Apache under Windows Page 7

XBitHack is an enormously useful directive that turns on SSI processing on files with the execute bit set. This allows a happy medium between changing filenames to something.shtml and having every .html file parsed for SSI directives.

Alas, NT does not have an execute bit to set. So, this wonderful directive does not work.

Not that anyone ever uses the ServerType directive in real life, but it's worth mentioning that the inetd setting of this directive means absolutely nothing to NT, and so you should not use it. Of course, the Apache documentation now recommends that you not use the inetd setting anywhere else, either, so that's just as well.


This is not a big difference, but it is worth mentioning. On Unix, the default encryption scheme used for the password files used for HTTP authentication is Unix crypt. On Windows, it is MD5.

In earlier versions of Apache on Windows, the password files were actually plaintext, and you will still find online documentation that says that this is still the case. Ignore it. Apache for Windows comes with a htpasswd.exe utility that works exactly like the htpasswd utility on Unix, for creating password files. Or you can use modules from the Perl HTTPD-User-Manage package to manage your password files.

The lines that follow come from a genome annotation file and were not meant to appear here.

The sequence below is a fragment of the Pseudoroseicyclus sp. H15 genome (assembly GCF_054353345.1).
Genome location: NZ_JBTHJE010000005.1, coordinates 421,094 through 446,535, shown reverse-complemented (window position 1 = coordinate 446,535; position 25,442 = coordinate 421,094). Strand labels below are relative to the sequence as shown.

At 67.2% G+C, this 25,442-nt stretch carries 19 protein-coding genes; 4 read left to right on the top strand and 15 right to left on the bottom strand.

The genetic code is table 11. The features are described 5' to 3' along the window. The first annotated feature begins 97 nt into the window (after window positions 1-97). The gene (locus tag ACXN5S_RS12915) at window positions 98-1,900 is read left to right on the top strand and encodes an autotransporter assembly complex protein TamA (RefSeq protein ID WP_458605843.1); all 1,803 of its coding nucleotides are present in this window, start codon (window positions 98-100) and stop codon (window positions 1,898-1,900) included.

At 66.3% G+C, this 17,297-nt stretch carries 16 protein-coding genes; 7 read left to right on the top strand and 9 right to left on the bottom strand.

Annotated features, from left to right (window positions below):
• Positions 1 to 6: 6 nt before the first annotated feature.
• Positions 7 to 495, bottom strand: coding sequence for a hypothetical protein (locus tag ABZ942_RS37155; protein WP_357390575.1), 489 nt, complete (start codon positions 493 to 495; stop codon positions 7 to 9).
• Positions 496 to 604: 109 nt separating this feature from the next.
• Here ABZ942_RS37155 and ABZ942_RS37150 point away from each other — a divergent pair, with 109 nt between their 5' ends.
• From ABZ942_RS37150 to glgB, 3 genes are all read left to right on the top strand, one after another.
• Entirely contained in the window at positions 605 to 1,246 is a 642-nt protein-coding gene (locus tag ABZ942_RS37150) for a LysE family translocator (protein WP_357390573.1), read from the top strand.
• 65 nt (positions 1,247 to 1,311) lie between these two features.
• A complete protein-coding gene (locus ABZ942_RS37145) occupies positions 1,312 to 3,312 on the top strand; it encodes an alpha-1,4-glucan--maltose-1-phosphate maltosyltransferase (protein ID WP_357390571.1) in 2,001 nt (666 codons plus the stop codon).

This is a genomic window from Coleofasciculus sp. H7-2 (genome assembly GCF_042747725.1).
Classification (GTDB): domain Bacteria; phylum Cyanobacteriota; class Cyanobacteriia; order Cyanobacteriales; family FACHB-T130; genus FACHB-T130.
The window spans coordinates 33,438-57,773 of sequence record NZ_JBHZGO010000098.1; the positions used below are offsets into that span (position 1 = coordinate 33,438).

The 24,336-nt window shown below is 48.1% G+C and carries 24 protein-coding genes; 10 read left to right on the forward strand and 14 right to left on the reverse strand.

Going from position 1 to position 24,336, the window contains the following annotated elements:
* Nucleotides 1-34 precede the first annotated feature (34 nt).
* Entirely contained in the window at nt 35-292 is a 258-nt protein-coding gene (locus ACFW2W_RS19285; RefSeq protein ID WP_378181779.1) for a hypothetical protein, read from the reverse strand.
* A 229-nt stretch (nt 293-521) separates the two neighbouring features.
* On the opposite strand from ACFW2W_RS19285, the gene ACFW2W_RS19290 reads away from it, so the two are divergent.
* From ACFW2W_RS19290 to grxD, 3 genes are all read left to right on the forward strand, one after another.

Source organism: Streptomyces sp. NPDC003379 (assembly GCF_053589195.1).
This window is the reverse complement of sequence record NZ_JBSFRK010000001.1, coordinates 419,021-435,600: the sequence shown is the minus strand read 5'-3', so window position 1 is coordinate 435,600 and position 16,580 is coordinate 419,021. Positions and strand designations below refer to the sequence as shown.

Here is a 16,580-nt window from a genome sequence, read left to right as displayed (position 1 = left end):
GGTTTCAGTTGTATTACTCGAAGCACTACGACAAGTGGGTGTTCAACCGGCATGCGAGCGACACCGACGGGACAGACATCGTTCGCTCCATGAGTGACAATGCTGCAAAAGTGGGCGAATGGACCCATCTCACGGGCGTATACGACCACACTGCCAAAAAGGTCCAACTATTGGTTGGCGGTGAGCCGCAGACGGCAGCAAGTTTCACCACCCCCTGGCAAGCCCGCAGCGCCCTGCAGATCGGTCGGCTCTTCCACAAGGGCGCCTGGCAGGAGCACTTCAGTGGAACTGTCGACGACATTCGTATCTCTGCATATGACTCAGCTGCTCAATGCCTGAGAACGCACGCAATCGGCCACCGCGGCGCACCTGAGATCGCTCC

Service vs. console

Apache on NT can be run in one of two modes -- as a service, or as a console application.


An NT service is a process that is started automatically when NT starts up, and runs in the background as long as NT is running. This is roughly the same as the way that Apache runs on a Unix machine, for all practical purposes. If you're going to run Apache on a production server, you need to run it as a service, so that it will start automatically when you boot your system.

There are a few different ways to install Apache as an NT service.

The easiest is to just select the Install Apache as Service (NT only) option in the Apache folder in your start menu. This installs Apache as an NT service called Apache.

If you want to install it with different service name, or to start with a different configuration than the default, you can install the service from the command line with command line options:

        apache -i -n "service name"

Installs Apache with the service name service name.

        apache -i -n "service name" -f "\httpd\alternative\httpd.conf"

Installs Apache with the service name service name, and it will run with configuration options set in the specified configuration file.

To uninstall the Apache service,

        apache -u -n "service name"

You can start and stop the Apache service in a number of ways. There is a services dialog that can be reached from the NT control panel, where you can press start and stop buttons.

You can send signals to the Apache service from the command line with the commands:

    apache -n "service name" -k start
    apache -n "service name" -k restart
    apache -n "service name" -k shutdown

Or, you can use the NT net command.

        net start apache
        net stop apache


This article was originally published on Jan 17, 2001

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